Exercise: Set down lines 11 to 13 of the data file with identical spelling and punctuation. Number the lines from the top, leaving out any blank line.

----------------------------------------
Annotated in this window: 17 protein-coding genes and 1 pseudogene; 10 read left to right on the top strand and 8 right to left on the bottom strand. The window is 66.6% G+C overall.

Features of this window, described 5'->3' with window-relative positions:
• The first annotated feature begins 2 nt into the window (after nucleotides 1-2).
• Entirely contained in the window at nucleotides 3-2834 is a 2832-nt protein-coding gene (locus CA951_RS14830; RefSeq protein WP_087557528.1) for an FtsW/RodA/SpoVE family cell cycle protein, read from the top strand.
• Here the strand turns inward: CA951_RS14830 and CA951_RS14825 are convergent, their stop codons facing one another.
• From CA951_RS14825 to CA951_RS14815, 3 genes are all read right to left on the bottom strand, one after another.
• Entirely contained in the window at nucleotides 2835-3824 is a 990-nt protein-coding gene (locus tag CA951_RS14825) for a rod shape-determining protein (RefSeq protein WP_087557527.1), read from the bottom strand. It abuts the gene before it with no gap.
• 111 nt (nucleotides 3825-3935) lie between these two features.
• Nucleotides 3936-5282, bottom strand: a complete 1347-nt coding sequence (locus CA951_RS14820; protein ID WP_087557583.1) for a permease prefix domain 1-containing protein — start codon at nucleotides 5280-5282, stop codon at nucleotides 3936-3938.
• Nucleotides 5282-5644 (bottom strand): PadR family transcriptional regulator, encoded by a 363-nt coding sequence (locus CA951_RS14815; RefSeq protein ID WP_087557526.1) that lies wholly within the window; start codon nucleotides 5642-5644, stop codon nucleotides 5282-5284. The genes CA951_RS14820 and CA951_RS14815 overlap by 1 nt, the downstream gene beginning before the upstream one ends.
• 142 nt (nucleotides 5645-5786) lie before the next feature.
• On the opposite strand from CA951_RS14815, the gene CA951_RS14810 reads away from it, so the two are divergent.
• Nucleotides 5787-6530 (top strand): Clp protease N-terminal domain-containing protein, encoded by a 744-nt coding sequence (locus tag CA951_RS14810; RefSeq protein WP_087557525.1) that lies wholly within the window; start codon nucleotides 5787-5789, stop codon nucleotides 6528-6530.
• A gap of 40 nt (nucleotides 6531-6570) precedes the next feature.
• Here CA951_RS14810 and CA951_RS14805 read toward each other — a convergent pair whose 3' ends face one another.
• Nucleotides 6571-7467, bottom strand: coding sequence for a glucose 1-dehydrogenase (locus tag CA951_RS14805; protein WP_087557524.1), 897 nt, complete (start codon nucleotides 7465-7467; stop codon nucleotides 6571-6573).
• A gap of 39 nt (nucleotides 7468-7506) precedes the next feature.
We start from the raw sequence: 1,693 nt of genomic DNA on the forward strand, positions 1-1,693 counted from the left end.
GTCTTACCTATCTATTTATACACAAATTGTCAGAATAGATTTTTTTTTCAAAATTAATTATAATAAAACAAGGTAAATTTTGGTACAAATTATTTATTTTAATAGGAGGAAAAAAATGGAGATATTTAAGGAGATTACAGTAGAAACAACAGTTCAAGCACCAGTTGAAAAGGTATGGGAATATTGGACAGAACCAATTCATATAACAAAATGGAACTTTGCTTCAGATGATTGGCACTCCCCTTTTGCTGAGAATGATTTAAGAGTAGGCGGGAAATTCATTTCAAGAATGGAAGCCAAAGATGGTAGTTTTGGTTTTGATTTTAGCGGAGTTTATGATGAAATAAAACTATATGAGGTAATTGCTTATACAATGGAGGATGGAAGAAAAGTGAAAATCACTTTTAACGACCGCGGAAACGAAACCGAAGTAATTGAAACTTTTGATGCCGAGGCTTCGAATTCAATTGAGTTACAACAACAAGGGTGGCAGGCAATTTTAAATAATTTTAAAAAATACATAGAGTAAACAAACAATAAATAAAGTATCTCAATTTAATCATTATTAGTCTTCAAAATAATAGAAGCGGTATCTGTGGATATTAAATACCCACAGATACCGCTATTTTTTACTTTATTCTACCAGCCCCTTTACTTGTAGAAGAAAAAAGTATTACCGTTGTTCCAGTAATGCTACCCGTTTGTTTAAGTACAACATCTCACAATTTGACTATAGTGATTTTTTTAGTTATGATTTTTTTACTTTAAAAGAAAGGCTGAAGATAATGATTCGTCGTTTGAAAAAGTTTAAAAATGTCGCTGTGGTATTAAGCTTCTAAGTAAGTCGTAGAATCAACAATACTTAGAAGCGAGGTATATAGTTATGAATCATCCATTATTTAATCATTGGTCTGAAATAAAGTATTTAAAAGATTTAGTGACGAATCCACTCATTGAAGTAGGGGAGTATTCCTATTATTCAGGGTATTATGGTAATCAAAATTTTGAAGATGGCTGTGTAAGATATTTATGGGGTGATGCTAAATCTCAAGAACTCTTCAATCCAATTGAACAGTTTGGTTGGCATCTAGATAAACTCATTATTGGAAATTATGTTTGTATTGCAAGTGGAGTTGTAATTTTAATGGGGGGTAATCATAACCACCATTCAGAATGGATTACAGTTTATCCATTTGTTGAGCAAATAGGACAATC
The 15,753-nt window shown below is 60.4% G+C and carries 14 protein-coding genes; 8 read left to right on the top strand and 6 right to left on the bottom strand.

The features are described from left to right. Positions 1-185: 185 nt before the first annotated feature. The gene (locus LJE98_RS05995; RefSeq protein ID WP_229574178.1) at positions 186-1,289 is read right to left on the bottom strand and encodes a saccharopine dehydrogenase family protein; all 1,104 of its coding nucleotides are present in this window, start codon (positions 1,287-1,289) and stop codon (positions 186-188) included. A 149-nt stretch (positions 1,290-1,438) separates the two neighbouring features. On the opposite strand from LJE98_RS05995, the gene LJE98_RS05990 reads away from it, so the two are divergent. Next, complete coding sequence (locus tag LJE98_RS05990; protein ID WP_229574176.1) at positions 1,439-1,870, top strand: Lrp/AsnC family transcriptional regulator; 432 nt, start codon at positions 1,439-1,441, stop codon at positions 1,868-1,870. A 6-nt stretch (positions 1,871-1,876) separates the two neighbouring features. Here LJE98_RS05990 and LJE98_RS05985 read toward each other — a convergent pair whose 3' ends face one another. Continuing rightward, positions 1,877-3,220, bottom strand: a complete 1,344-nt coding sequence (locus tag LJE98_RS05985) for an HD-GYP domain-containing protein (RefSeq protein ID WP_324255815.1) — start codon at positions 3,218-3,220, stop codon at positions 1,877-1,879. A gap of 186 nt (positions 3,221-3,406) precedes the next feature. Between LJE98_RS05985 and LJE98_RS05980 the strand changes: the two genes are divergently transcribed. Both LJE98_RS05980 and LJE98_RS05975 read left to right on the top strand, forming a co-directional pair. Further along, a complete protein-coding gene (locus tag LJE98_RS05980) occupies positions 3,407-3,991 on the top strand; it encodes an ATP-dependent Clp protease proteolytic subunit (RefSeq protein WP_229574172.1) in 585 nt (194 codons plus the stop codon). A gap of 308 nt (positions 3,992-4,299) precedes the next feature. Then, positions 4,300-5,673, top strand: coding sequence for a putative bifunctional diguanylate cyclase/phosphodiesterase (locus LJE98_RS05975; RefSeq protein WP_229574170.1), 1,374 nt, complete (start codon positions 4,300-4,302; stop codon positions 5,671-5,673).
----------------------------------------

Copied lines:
• 142 nt (nucleotides 5645-5786) lie before the next feature.
• On the opposite strand from CA951_RS14815, the gene CA951_RS14810 reads away from it, so the two are divergent.
• Nucleotides 5787-6530 (top strand): Clp protease N-terminal domain-containing protein, encoded by a 744-nt coding sequence (locus tag CA951_RS14810; RefSeq protein WP_087557525.1) that lies wholly within the window; start codon nucleotides 5787-5789, stop codon nucleotides 6528-6530.